When I see people who know who they are operating in their giftings, I see a little glimpse of heaven come out of them. Because even if they don’t realize it, when someone does something out of a God-given place of giftedness, they are unlocking some small piece of heaven that they’ve been given authority over and access to on earth.

This is true of the culinary mastermind, who knows the glory of the wedding feast and can give us enough taste to satisfy our appetites for now.

It’s true of the vocalist who opens his mouth and somehow there’s a choir of angels singing from this one set of vocal chords.

It’s true in the strategic mind of a CEO who knows that heaven is anything but ordinary and every bit of extravagantly, intricately designed. And it’s true of the governor who hates injustice and is for the people, who values education and despises wastefulness because he knows the stewarding of such things will determine the longevity of the people and place he’s been given authority over.

It’s true of the gladiator and the rollergirl, who know the true meaning of running a race with endurance and disciplining yourself for the greater things.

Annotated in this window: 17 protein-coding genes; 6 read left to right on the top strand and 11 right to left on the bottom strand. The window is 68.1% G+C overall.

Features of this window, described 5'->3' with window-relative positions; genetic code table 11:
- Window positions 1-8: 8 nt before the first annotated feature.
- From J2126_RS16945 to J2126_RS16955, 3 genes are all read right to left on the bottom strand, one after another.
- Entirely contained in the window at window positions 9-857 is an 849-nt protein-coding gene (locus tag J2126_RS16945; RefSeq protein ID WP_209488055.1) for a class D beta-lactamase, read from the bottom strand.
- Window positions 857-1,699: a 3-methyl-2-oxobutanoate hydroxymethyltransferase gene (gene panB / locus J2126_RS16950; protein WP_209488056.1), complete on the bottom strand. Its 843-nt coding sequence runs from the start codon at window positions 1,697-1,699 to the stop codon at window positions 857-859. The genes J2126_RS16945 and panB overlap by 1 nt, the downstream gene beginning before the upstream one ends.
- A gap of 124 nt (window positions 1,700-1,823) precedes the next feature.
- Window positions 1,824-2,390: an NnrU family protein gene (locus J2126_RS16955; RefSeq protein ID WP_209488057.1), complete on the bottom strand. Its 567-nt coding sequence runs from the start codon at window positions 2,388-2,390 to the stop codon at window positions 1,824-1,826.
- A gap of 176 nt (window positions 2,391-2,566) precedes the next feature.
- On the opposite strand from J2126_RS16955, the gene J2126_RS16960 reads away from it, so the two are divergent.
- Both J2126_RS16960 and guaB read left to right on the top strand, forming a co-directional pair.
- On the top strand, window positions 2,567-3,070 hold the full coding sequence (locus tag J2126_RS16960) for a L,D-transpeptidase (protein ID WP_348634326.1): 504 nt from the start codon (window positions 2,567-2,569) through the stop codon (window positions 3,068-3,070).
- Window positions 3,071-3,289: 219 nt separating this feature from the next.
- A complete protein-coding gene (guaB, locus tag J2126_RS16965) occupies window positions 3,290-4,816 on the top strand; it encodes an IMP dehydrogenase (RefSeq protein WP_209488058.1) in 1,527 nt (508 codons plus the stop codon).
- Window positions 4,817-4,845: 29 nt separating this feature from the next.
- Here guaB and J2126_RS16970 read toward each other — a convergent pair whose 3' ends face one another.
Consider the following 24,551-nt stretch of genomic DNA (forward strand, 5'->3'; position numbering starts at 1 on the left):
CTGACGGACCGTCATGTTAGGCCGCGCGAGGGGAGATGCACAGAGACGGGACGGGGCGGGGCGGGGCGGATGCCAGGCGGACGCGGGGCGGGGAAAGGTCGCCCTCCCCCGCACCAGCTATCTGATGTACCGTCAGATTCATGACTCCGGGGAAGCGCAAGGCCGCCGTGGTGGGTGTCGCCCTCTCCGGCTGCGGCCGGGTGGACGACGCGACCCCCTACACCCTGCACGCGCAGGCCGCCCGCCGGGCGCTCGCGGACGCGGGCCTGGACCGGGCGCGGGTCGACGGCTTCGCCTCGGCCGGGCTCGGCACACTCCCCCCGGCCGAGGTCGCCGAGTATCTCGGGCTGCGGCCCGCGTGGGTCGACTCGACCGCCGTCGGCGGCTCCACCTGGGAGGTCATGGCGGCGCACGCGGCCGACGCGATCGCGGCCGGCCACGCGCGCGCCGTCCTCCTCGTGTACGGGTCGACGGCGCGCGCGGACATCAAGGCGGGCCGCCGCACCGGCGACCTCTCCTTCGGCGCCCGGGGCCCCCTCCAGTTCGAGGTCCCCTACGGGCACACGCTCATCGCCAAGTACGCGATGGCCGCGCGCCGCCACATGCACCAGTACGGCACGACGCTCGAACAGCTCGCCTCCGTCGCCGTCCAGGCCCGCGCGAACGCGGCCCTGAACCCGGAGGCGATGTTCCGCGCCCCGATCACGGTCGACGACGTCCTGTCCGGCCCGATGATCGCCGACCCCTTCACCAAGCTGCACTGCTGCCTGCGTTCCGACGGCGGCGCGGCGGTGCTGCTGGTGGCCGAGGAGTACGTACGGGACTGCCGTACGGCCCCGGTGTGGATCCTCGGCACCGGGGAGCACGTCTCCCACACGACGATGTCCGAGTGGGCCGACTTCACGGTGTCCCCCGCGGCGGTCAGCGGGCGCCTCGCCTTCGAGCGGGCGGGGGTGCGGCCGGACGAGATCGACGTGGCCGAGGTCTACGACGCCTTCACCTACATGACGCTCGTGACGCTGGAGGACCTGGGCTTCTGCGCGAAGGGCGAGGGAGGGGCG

When God makes us he puts some piece of himself inside of us that he intends for us to share with the rest of his children. I’ve heard it said before that our job is to open a window so that people can hear the sound of their true home.

What window do you open? What’s been put in you that gives you authority to access a special part of heaven — the part that only you have the keys to?

I think my window is the window to his goodness. I’m a storyteller. Do you know what happens when we tell stories? We remember what’s already happened. We cherish and we retell of the deeds of God because we need a reminder to propel us forward.

And if I retell of his deeds then it has to equate to revealing his goodness, because he is the author of all that is good. Every good thing comes from him. Every. Good. Thing.

So I keep letting strangers pour out their hearts to me, and I let their passion ignite my passion because this is how we move things in the spirit. And with every story told, the window that unleashes his goodness opens wider, and wider, and wider.

That’s my window. What’s yours?

What’s your center?

A couple of months ago, I took the kids I nanny to see Rise of the Guardians. It’s a movie about all the mythical characters we know as kids — Santa, the Easter Bunny, the Tooth Fairy, the Sand Man — and Jack Frost, who gets commissioned by “the Man in the Moon” to join forces with them as a Guardian.